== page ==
The equity benchmarks have traded in a range this November, with the Nifty moving between 19,000 and 20,000. While foreign institutional investors have been indecisive, domestic investors have maintained their faith in Indian shares, offsetting selling by FIIs.
The first half of November saw foreign investor net sold Rs 1,416 crore worth of equities, as they dumped auto, banks and financials and power sector stocks. They bought healthcare and consumer services.
FIIs net sold Rs 1,722 crore worth of auto and auto component maker stocks from November 1-15 but other market participants continued to buy, as the Nifty Auto has maintained its winning run in the last one month, zooming 7 percent.
Auto stocks have gained amid festival buying, new launches and increasing demand for electric vehicles.
Banking and financial services, which have the biggest weight in the Nifty and the Sensex, were also among the most sold stocks. FIIs offloaded equities worth Rs 1,566 crore, putting pressure on Nifty Bank and Nifty Financial Services indices, both of which have been largely flat in November.
However, the trend may change, analysts said. “FPIs are likely to buy banking, which they have been selling during the last three months. A large-cap led rally is likely in the market, going forward,” said VK Vijayakumar, Chief Investment Strategist, Geojit Financial Services.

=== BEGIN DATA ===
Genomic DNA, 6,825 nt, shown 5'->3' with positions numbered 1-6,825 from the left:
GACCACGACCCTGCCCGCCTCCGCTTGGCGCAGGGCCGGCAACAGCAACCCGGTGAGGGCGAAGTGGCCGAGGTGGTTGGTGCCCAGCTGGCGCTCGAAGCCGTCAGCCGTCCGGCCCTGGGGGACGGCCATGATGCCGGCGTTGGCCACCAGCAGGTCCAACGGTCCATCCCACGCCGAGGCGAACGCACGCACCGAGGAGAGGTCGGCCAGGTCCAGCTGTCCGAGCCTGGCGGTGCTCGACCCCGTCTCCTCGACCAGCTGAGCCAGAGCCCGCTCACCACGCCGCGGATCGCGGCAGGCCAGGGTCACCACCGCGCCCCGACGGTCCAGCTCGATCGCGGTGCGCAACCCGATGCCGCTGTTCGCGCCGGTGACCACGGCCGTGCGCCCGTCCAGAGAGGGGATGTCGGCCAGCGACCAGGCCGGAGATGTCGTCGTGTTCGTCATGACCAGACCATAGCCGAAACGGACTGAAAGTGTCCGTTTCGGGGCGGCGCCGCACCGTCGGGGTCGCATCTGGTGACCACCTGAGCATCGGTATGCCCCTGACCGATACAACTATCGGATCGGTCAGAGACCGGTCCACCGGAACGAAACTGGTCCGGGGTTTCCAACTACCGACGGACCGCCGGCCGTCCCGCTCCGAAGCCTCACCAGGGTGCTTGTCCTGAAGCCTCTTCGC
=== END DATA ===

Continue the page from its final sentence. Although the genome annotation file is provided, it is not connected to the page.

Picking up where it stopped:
Power, information technology (IT) and fast-moving consumer goods (FMCG) were also the sectors where FIIs sold equities worth more than Rs 1,000 crore each in the first half of November.
Thanks to the large weight of IT and banking sectors in Nifty and Sensex, sustained selling in these sectors also keeps headline indices in check. The Nifty rose about 3 percent during the November 1-15 period and has plateaued since.
Healthcare saw FII buying shares worth more than Rs 1,000 crore. Consumer services and realty were in demand too in the first half of the month.
In terms of percentage of assets under custody (AUC), the value of stocks and debt owned by FIIs in each sector, utilities saw the highest selling. FIIs dumped 3.3 percent of total worth of these securities they owned. This was followed by media and entertainment and forest materials at 1 percent and 0.76 percent.
In the last few sessions, FIIs have started buying again. On November 24, they bought a net Rs 2,625 crore worth of shares, NSE data shows.
“There are some important developments that might influence FPI inflows into India. The better-than-expected decline in inflation in the US has given the market confidence to assume that the Fed is done with rate hike. Consequently, the US bond yields have declined sharply with the 10-year benchmark bond yield correcting from 5 percent in mid-October to 4.4 percent now. This has forced the FIIs to slow down their selling,” Vijaykumar said. Moneycontrol